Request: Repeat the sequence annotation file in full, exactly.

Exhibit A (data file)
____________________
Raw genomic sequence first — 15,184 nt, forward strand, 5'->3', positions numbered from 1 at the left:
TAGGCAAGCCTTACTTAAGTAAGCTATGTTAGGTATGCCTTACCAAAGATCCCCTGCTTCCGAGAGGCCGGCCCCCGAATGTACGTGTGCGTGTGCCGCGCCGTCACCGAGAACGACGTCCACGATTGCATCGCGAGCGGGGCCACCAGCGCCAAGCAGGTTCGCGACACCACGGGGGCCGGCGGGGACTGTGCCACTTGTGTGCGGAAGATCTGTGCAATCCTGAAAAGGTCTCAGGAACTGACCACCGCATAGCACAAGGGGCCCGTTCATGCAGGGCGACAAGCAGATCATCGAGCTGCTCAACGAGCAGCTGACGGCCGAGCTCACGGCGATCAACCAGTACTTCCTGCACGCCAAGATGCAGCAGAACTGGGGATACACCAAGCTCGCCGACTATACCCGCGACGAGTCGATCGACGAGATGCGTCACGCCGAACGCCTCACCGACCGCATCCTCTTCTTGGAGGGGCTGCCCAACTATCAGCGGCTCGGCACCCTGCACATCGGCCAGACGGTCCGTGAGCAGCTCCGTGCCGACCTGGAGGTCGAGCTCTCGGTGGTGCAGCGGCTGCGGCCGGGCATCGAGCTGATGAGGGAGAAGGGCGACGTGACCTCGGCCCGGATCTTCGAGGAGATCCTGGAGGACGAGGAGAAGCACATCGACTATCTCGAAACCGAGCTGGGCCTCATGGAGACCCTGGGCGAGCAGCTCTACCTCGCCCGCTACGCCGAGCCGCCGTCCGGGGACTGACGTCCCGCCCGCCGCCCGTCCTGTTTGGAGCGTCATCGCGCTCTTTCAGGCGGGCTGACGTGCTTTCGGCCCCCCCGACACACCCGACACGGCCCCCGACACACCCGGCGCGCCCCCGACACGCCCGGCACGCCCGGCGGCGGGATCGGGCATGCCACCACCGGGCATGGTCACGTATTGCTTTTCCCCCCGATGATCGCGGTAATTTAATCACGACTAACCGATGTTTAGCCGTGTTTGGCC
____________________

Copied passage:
Raw genomic sequence first — 15,184 nt, forward strand, 5'->3', positions numbered from 1 at the left:
TAGGCAAGCCTTACTTAAGTAAGCTATGTTAGGTATGCCTTACCAAAGATCCCCTGCTTCCGAGAGGCCGGCCCCCGAATGTACGTGTGCGTGTGCCGCGCCGTCACCGAGAACGACGTCCACGATTGCATCGCGAGCGGGGCCACCAGCGCCAAGCAGGTTCGCGACACCACGGGGGCCGGCGGGGACTGTGCCACTTGTGTGCGGAAGATCTGTGCAATCCTGAAAAGGTCTCAGGAACTGACCACCGCATAGCACAAGGGGCCCGTTCATGCAGGGCGACAAGCAGATCATCGAGCTGCTCAACGAGCAGCTGACGGCCGAGCTCACGGCGATCAACCAGTACTTCCTGCACGCCAAGATGCAGCAGAACTGGGGATACACCAAGCTCGCCGACTATACCCGCGACGAGTCGATCGACGAGATGCGTCACGCCGAACGCCTCACCGACCGCATCCTCTTCTTGGAGGGGCTGCCCAACTATCAGCGGCTCGGCACCCTGCACATCGGCCAGACGGTCCGTGAGCAGCTCCGTGCCGACCTGGAGGTCGAGCTCTCGGTGGTGCAGCGGCTGCGGCCGGGCATCGAGCTGATGAGGGAGAAGGGCGACGTGACCTCGGCCCGGATCTTCGAGGAGATCCTGGAGGACGAGGAGAAGCACATCGACTATCTCGAAACCGAGCTGGGCCTCATGGAGACCCTGGGCGAGCAGCTCTACCTCGCCCGCTACGCCGAGCCGCCGTCCGGGGACTGACGTCCCGCCCGCCGCCCGTCCTGTTTGGAGCGTCATCGCGCTCTTTCAGGCGGGCTGACGTGCTTTCGGCCCCCCCGACACACCCGACACGGCCCCCGACACACCCGGCGCGCCCCCGACACGCCCGGCACGCCCGGCGGCGGGATCGGGCATGCCACCACCGGGCATGGTCACGTATTGCTTTTCCCCCCGATGATCGCGGTAATTTAATCACGACTAACCGATGTTTAGCCGTGTTTGGCC